| Payton North
LONGMEADOW – During this time of the stay at home advisory and self-quarantine, many people are finding themselves spending time organizing their homes as a means to keep busy. Looking for tips and tricks on how to keep your home organized – especially when every member of the household is spending more time home than usual? Look no further.
Longmeadow fashion and lifestyle blogger Jaimie Tucker shared with Reminder Publishing a two-part series, first on home organization. Be on the lookout in next weeks edition to discuss the clothing in your closet – what can be held onto for years to come, and what items in your wardrobe need a refresh after a year or two.
Reminder Publishing (RP): A lot of us are working from home right now and getting good use out of our home offices – or our kitchen tables. For those of us without a designated working space who may be commandeering our living rooms or kitchens with work documents, how can we stay organized?
Tucker: Setting up a daily schedule is the best way to stay organized and on track each day. Knowing when those shared spaces are being used for actual work keeps distractions away in the middle of the day, and increases productivity. If you have kids, designating play spaces in other areas of the house keeps the clutter away, and keeps them busy in a nearby room while parents are focusing on work.
At the end of each day, take a few moments to tidy up work spaces so the next day starts out fresh. A list can be another way to prioritize tasks and stay organized. Before going to bed, take five minutes to write a list of tasks that must be completed the next day. More tasks can be added, though specify which action items are non-negotiable. The day can start with those tasks, and crossing them off the list provides a motivational boost.
RP: Let’s talk about closet space – a lot of people are going through old clothes, jackets, shoes and more right now and are looking to refresh the organizational–side of their space. What do you recommend to help people keep their closets tidy?
Tucker: At the beginning of each season, it’s a good idea to review seasonal items to see what worked last year. If something wasn’t worn, or is outdated, give it away, or take it to a consignment shop. It’s also a good idea to look over items from the season that is just ending. Items that have seen better days, no longer fit, or were not worn should be removed in order to keep closets streamlined and tidy. Repair items that need fixing or dry cleaning, or pass them along.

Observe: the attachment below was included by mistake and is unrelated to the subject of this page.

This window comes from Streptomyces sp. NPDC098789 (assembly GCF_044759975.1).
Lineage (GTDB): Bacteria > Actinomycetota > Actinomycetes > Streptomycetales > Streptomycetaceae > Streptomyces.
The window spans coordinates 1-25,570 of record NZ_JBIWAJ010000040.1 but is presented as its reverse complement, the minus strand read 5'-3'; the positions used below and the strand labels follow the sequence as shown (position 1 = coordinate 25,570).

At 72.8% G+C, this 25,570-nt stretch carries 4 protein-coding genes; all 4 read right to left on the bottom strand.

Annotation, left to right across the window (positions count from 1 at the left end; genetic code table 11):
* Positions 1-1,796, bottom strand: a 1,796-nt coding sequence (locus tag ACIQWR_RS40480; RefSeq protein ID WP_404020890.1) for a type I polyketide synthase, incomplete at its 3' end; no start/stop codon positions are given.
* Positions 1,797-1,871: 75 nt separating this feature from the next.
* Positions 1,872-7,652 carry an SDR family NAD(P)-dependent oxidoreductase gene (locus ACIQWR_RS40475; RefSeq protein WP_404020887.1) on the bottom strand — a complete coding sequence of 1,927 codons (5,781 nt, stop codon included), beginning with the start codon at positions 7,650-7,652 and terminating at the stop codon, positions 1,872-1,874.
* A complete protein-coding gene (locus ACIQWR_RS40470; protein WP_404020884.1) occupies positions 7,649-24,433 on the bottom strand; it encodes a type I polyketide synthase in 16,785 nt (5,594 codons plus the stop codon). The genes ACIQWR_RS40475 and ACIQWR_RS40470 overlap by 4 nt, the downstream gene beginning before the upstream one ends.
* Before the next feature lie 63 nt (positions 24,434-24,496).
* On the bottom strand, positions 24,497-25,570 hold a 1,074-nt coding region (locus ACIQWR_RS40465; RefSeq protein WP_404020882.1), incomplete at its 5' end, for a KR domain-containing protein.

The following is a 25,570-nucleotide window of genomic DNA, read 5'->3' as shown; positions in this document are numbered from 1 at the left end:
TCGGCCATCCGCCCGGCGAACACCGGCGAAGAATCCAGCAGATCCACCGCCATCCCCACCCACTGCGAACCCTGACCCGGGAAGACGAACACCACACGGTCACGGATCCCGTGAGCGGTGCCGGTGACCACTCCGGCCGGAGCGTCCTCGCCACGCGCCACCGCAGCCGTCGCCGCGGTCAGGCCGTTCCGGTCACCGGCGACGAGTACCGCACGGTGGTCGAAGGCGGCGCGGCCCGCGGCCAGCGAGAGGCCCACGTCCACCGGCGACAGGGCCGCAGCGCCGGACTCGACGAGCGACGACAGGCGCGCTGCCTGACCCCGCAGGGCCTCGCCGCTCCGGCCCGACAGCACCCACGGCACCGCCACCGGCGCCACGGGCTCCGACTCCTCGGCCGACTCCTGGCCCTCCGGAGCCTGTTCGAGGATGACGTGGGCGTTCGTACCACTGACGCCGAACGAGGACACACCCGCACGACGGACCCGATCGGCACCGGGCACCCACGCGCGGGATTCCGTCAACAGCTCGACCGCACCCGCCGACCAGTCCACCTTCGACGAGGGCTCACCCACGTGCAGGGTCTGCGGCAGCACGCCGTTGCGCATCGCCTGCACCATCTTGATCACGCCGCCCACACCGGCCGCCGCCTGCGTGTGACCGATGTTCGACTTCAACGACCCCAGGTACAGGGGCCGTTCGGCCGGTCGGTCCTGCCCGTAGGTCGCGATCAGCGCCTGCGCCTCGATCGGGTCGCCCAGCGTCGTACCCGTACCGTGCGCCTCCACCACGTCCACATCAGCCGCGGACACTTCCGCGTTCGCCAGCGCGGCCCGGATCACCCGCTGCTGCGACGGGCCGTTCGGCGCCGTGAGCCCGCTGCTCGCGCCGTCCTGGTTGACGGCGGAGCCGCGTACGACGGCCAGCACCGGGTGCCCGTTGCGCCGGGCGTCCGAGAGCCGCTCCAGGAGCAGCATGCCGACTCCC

RP: How about those pesky holiday decorations that seem to get jumbled in the back of our garages or in the furthest crevasse of our attics?
Tucker: Large plastic storage bins corral holiday decor while keeping items clean and sorted. If the space exists in a garage, attic or basement, metal rack shelving is another option to keep decorations organized. The important thing is to keep items sorted by holiday so everything is visible and available together. As with closets, before putting seasonal items away, go through them and remove items that no longer serve. Many of us tend to have too much, or too many, of holiday decor items. They can really add up and take over storage space. Maybe make it a goal to pass on 3-5 items each year, or eliminate items as new ones are brought in. The old rule of thumb, one in, one out, can apply to holiday decorations.
RP: Finally – refrigerators and pantries can be pretty hectic spaces, especially as people try to stock up on extra food to limit grocery store runs. Any tips for how to save space in these tight spaces?
Tucker: From what experts are saying, there is no need to go overboard in stocking up on items during this stay at home period. With that being said, it is understandable during these uncertain times to want to minimize trips to the grocery store. If there is space to freeze items such as meat, that can allow for more space in the refrigerator, while overstocks of non-perishable goods can be kept in a sealed plastic storage bin in a garage or basement. Be cautious about storing boxed goods in garages or basements on their own as rodents can get into them. Take inventory before going to the store to ensure only items that are needed are being purchased, which eliminates the need to store unnecessary items when space is tight.
Get creative and find recipes online in order to use up items that have been lingering in cupboards or pantries. Everything has an expiration date. To eliminate food waste, rotate items as grocery stores do. When putting items away after shopping, bring older items to the front, and place newer items behind them in date order.
To check out Tucker's blog – head over to https://jaimietucker.com/.